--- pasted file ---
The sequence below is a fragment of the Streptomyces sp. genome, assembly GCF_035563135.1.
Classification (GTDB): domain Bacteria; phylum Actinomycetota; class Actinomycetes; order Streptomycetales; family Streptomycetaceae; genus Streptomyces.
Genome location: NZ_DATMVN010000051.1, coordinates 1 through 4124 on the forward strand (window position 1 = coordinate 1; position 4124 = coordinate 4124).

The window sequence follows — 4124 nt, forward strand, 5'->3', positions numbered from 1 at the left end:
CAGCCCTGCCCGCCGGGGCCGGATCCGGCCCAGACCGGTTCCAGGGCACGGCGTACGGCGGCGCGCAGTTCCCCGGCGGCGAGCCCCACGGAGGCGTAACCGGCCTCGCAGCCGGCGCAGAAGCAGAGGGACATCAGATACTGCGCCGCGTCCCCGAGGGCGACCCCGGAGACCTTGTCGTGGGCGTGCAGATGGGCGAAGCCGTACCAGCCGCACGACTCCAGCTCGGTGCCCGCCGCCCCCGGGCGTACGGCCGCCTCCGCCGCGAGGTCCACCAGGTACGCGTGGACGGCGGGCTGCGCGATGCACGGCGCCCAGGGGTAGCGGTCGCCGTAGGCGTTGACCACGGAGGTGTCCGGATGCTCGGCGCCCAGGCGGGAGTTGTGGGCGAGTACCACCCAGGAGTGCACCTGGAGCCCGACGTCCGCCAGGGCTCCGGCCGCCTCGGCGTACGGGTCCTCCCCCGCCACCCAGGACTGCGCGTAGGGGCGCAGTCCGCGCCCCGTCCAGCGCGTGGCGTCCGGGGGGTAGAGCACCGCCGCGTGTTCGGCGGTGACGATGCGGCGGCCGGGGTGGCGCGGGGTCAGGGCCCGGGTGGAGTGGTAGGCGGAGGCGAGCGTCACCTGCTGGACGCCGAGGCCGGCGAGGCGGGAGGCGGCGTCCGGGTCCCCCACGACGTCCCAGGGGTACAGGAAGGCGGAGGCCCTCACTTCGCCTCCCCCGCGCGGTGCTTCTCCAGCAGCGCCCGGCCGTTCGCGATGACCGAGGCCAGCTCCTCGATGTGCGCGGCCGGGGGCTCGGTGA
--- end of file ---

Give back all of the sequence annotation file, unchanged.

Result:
The sequence below is a fragment of the Streptomyces sp. genome, assembly GCF_035563135.1.
Classification (GTDB): domain Bacteria; phylum Actinomycetota; class Actinomycetes; order Streptomycetales; family Streptomycetaceae; genus Streptomyces.
Genome location: NZ_DATMVN010000051.1, coordinates 1 through 4124 on the forward strand (window position 1 = coordinate 1; position 4124 = coordinate 4124).

The window sequence follows — 4124 nt, forward strand, 5'->3', positions numbered from 1 at the left end:
CAGCCCTGCCCGCCGGGGCCGGATCCGGCCCAGACCGGTTCCAGGGCACGGCGTACGGCGGCGCGCAGTTCCCCGGCGGCGAGCCCCACGGAGGCGTAACCGGCCTCGCAGCCGGCGCAGAAGCAGAGGGACATCAGATACTGCGCCGCGTCCCCGAGGGCGACCCCGGAGACCTTGTCGTGGGCGTGCAGATGGGCGAAGCCGTACCAGCCGCACGACTCCAGCTCGGTGCCCGCCGCCCCCGGGCGTACGGCCGCCTCCGCCGCGAGGTCCACCAGGTACGCGTGGACGGCGGGCTGCGCGATGCACGGCGCCCAGGGGTAGCGGTCGCCGTAGGCGTTGACCACGGAGGTGTCCGGATGCTCGGCGCCCAGGCGGGAGTTGTGGGCGAGTACCACCCAGGAGTGCACCTGGAGCCCGACGTCCGCCAGGGCTCCGGCCGCCTCGGCGTACGGGTCCTCCCCCGCCACCCAGGACTGCGCGTAGGGGCGCAGTCCGCGCCCCGTCCAGCGCGTGGCGTCCGGGGGGTAGAGCACCGCCGCGTGTTCGGCGGTGACGATGCGGCGGCCGGGGTGGCGCGGGGTCAGGGCCCGGGTGGAGTGGTAGGCGGAGGCGAGCGTCACCTGCTGGACGCCGAGGCCGGCGAGGCGGGAGGCGGCGTCCGGGTCCCCCACGACGTCCCAGGGGTACAGGAAGGCGGAGGCCCTCACTTCGCCTCCCCCGCGCGGTGCTTCTCCAGCAGCGCCCGGCCGTTCGCGATGACCGAGGCCAGCTCCTCGATGTGCGCGGCCGGGGGCTCGGTGA